Slate brings us some photos from Reinier Gerritsen who photographed people reading books on the NYC subway.
Gerritsen was struck by the incredible diversity of books he saw in the subway system. He was also interested in observing how an individual’s choice of book was as much an expression of identity as an item of clothing. Gerritsen found the L train’s reading material especially interesting.
“The L is the most intellectual line, I think. A lot of people are going to Brooklyn. They read certain books. There is a difference,” he said.
The main thing I dislike about ereaders on the subway is that you can’t tell what the person is reading.
Vincent Laforet took a helicopter up 7,500 feet to photograph NYC.
One veteran pilot that we often fly with refused to go up to the altitude we were at … He said that “helicopters are not meant to live in that realm” – which I kind of agree with following this flight.
I have to admit that it was very odd to be looking at airplanes – big ones: jetliners – flying beneath you!
I don’t use “stunning” as a description often, but I think it’s appropriate in this case.
Shawn Christopher spent his honeymoon in NYC, and the room he rented via Airbnb also came with a key to the exclusive Gramercy Park. He used his mobile phone and Google’s PhotoSphere to post pictures from inside the park to Google Maps.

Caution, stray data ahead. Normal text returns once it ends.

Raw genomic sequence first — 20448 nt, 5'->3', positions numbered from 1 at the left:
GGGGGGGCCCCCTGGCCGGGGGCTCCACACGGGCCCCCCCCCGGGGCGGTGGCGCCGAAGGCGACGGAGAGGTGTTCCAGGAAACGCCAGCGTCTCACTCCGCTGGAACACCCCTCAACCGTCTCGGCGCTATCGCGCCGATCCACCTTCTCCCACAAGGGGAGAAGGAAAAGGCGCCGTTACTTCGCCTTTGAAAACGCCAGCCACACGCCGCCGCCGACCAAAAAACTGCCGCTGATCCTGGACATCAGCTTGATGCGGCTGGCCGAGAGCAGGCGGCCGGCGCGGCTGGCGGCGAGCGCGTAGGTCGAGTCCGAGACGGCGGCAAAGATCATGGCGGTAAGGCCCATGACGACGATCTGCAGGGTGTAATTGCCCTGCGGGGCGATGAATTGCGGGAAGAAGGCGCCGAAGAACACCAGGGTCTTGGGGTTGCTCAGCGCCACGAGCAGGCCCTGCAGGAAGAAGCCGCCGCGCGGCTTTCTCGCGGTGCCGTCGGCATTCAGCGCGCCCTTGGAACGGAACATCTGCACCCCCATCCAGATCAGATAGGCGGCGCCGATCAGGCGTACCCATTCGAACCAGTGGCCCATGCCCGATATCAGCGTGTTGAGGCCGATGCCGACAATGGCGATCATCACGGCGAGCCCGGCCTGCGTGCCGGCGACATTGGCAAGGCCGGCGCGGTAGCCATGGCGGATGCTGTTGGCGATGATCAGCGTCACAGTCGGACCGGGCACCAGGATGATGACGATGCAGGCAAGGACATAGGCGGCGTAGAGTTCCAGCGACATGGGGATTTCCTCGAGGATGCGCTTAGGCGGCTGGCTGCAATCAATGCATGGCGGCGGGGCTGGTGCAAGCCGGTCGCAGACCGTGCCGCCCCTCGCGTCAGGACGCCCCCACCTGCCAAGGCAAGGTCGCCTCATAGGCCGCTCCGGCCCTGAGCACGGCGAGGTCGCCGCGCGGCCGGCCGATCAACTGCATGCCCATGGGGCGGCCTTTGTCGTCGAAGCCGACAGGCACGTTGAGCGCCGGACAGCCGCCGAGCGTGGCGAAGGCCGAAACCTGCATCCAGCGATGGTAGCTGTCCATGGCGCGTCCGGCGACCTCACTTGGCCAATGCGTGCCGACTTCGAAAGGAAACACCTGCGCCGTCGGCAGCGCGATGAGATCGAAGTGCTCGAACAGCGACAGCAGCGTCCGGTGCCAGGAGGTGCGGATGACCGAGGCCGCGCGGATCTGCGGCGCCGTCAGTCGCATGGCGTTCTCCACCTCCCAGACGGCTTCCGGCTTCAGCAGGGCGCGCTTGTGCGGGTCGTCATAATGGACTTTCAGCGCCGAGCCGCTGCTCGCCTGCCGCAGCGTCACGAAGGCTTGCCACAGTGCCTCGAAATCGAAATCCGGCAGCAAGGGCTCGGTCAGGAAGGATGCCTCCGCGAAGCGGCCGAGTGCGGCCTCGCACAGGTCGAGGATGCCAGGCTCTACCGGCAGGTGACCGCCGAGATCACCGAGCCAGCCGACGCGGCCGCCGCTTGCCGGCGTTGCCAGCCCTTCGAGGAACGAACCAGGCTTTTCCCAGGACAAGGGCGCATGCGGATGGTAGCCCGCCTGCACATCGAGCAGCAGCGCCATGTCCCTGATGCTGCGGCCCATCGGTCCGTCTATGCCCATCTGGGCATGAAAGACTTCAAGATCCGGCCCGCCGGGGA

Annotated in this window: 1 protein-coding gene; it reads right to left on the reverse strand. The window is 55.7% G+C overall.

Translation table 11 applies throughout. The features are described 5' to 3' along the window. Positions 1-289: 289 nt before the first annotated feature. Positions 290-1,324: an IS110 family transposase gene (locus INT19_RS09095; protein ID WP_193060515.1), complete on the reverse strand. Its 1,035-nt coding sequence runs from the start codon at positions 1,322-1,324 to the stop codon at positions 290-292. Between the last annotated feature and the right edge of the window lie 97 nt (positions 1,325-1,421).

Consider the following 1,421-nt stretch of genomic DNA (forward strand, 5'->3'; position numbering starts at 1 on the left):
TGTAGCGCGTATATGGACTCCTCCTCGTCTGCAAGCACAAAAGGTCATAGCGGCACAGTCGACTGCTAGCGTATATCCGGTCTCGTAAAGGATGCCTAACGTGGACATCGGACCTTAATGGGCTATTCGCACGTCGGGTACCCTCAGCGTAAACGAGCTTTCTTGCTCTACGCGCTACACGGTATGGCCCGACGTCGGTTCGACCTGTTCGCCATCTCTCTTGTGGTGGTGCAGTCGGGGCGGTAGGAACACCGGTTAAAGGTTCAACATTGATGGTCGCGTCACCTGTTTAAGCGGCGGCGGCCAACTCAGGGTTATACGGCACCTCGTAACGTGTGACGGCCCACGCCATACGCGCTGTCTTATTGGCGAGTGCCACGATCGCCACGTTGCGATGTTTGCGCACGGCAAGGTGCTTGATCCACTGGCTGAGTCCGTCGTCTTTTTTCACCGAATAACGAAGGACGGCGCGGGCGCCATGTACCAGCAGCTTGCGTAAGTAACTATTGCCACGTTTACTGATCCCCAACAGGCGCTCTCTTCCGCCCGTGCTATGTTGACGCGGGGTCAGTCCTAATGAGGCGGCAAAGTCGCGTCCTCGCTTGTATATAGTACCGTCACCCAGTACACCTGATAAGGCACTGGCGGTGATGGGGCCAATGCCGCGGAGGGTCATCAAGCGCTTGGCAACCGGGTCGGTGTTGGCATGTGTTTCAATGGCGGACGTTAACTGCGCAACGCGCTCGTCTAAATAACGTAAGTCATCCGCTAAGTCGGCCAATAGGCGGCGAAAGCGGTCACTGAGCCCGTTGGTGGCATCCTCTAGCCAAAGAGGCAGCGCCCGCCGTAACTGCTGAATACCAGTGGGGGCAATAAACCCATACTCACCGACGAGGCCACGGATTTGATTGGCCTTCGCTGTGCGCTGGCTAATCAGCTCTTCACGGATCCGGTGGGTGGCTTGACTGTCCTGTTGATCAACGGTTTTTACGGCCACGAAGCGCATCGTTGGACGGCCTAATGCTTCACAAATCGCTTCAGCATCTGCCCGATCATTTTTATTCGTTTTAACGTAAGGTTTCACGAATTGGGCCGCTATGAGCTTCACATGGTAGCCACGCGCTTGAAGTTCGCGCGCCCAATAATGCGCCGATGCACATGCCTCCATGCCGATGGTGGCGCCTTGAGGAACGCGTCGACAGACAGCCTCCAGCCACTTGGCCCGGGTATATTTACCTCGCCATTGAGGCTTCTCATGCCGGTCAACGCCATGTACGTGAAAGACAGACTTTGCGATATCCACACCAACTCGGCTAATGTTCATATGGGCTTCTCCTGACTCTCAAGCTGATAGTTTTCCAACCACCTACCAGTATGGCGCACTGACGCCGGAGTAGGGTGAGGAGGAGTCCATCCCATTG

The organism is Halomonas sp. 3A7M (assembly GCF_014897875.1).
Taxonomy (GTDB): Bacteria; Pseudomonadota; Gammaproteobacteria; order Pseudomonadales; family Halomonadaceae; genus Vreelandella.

“When I found out where I was, I thought, ‘This has to be captured,’ ” said Shawn Christopher, a computer programmer and former Army sergeant from the Pittsburgh area who visited in May while on his honeymoon. “The Internet is all about sharing knowledge, especially these secret, hidden things.”
It’s a park. It looks like most of the other ones, just a bit cleaner and emptier.
There’s an urban legend that there are as many rats as people in NYC. Jonathan Auerbach, a student at Columbia University, did some research and puts the number of rats at far fewer.
Mr. Auerbach, who was a fiscal analyst for the City Council and for the New York City Labor Market Information Service at the City University of New York before enrolling at Columbia, acknowledged in his paper that conducting a rat census posed significant challenges for a statistician. “Animals are terrible survey respondents,” he noted dryly.
He faced other methodological problems. He could not capture a large number of rats, mark them for identification purposes, release them, capture a second batch and count the number of marked rats in that batch. “Unfortunately,” he wrote, the health department “is unlikely to approve a large-scale rat-releasing experiment (I know, because I asked).”
The main flaw I see in his research is that not every sighting is reported.